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CONGRESSIONAL RECORD OF THE TRIBUTE TO THE LIFE OF KAYA TUNCER IN U.S. CONGRESS

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CONGRESSIONAL RECORD OF THE TRIBUTE TO THE LIFE OF KAYA TUNCER IN U.S. CONGRESS

Congressional Record Of The Tribute To The Life Of Kaya TUNCER in U.S. Congress
03 FEB
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SPEECH OF

HON. JOE BACA

OF CALIFORNIA

IN THE HOUSE OF REPRESENTATIVES

FRIDAY, FEBRUARY 3, 2012

Mr. BACA. Mr. Speaker, I rise today to ask Congress to pay tribute to a committed community advocate, Kaya Tuncer. Kaya, an experienced Turkish-American entrepreneur and philanthropist from California, passed away on January 7, 2012, at the age of seventy-four.

Kaya was born and raised in Turkey, moving to the United States at age 19 with only 80 dollars in his pocket. He put himself through college, first at Santa Ana College, then gaining a degree in civil engineering from University of California Berkley and an MBA from University of Southern California. Kaya's strong determination to succeed in the United States paid off. Kaya continued to live in the Los Angeles area for 49 years.

Kaya began his successful business career as founder and chairman of the ESBAS Company, which was responsible for developing and operating the largest industrial park in Turkey, called the Aegean Free Zone. Kaya was a strong supporter of Turkish-American relations and devoted his life to creating a cultural understanding between peoples from both nations.
His success as a businessman propelled him to give back to his home country of Turkey by inaugurating Space Camp Turkey in June of 2000. Kaya also created a foundation called Global Friendship through Space Education. Kaya's generosity allowed 150 students and teachers to attend National Space Camp Week each year. Since Kaya began the foundation, over 5,300 students from 27 countries have been awarded scholarships. Kaya's foundation shows his dedication to improving the lives young adults by expanding their experience and understanding of science.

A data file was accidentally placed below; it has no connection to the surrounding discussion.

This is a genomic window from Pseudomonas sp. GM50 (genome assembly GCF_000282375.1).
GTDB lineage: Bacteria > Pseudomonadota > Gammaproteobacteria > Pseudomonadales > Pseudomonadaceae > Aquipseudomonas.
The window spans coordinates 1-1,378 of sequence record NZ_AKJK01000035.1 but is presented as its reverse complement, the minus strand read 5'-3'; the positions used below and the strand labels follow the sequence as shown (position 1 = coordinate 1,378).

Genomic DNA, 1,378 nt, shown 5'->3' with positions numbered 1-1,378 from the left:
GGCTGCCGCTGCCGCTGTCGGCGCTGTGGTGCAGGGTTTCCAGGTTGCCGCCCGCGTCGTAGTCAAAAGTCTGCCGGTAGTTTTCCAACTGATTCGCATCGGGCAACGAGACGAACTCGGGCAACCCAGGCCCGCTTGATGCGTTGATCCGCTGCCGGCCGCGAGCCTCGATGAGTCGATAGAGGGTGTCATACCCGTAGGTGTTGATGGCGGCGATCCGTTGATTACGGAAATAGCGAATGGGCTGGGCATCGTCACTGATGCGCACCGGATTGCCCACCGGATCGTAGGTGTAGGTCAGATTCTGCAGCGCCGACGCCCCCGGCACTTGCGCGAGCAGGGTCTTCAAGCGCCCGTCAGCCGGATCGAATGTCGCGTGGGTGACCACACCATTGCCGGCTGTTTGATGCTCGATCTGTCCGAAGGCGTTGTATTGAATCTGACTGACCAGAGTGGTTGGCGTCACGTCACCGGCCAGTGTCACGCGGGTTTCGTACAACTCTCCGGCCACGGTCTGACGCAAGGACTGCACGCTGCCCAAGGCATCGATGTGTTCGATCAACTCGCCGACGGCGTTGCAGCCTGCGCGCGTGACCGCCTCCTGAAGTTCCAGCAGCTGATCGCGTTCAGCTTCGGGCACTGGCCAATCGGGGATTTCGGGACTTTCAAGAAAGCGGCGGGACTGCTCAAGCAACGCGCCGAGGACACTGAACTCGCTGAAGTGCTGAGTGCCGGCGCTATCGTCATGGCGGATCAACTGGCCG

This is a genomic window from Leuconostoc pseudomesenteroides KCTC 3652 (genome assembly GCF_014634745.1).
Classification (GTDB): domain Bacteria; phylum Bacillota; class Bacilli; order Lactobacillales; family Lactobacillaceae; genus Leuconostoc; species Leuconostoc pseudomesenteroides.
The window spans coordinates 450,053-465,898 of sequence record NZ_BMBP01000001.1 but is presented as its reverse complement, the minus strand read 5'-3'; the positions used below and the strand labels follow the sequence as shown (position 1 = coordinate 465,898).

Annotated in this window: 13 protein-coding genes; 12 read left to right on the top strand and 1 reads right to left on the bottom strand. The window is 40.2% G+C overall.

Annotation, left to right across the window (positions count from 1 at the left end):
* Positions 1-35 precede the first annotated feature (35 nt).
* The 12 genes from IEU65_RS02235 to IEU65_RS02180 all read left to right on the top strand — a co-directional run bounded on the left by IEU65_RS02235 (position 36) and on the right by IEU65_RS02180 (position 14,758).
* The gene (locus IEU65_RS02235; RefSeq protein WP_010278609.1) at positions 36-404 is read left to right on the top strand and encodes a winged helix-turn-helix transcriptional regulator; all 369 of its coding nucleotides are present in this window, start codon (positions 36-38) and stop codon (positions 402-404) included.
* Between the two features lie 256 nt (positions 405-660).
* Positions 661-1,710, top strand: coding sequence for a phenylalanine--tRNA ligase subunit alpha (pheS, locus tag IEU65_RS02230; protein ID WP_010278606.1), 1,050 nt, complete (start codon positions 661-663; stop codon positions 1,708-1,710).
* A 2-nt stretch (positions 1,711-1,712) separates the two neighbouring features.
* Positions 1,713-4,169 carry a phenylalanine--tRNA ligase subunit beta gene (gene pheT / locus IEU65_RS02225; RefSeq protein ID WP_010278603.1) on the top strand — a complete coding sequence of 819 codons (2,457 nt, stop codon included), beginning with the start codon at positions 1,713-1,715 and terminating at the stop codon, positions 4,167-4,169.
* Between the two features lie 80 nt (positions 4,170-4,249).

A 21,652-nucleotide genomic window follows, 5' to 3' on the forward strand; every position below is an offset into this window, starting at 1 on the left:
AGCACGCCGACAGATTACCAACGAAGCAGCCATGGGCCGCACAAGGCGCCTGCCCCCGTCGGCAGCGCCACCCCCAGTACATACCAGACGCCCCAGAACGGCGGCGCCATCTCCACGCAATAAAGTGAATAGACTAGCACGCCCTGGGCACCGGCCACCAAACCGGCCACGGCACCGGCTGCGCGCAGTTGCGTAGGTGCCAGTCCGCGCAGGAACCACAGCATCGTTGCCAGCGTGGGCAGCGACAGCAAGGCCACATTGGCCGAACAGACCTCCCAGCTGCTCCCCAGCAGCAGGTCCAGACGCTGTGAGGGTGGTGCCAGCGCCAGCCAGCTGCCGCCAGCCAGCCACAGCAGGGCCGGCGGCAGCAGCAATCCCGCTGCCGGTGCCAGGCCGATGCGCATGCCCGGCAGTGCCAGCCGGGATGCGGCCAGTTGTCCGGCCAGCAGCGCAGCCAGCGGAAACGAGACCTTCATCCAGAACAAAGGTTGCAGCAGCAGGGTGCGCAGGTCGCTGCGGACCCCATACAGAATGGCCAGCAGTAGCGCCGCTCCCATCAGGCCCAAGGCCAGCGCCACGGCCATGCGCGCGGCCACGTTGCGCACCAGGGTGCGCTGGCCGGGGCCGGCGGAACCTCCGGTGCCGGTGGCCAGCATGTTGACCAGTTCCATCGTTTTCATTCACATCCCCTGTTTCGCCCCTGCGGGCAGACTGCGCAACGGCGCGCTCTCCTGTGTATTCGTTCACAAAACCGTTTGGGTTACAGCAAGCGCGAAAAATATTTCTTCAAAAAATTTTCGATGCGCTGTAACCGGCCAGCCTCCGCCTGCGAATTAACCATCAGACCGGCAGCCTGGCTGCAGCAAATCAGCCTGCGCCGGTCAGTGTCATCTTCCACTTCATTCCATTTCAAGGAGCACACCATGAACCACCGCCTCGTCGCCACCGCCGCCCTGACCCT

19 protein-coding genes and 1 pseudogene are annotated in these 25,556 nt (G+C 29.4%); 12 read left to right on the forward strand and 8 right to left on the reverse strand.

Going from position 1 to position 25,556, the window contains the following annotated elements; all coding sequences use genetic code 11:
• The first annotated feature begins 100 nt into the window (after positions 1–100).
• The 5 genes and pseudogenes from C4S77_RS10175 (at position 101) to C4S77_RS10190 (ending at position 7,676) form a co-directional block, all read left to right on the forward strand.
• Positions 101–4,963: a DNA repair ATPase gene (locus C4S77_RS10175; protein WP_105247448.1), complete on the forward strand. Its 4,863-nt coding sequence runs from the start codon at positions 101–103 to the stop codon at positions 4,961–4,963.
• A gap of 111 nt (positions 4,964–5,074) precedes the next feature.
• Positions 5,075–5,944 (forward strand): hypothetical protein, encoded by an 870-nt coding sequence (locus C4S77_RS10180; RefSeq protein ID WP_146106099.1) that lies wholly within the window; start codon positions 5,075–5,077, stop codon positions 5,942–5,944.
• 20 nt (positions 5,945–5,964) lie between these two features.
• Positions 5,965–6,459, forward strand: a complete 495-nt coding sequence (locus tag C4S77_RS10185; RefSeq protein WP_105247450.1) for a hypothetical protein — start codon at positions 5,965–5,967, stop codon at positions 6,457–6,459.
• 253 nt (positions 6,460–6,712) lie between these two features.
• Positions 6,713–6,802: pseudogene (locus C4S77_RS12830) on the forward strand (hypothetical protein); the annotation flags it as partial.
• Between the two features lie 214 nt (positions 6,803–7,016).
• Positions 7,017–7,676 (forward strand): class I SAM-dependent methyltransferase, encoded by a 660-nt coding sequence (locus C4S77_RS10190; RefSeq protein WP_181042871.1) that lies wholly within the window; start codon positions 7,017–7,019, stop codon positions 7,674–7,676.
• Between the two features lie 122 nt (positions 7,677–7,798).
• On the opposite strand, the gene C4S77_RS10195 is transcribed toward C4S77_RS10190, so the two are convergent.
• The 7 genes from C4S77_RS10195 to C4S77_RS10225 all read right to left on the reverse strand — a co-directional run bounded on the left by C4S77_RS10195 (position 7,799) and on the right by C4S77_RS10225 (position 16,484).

Today, the Global Friendship through Education foundation has developed a yearlong educational program to connect students and teachers in America with their counterparts in Turkey. This program has helped to create friendships as well as foster cultural understanding. Due to his tireless philanthropic efforts, Kaya was awarded the “Advancement of Education in Turkey Award'' in 2002 by the Turkish-American Scientists in Washington DC as well as the ``Turkish-American of the Year'' in 2003.

Kaya is survived by his wife, Mary Mills Tuncer, his two daughters; Deniz and Ayshe; as well as two granddaughters. He leaves with cherished memories of a loving family. My thoughts and prayers, along with those of my wife, Barbara, and my children, Councilman Joe Baca Jr., Jeremy, Natalie, and Jennifer are with Kaya's family at this time. Mr. Speaker, I ask my colleagues to join me today in honoring a beloved community member and tireless advocate, Kaya Tuncer.
 

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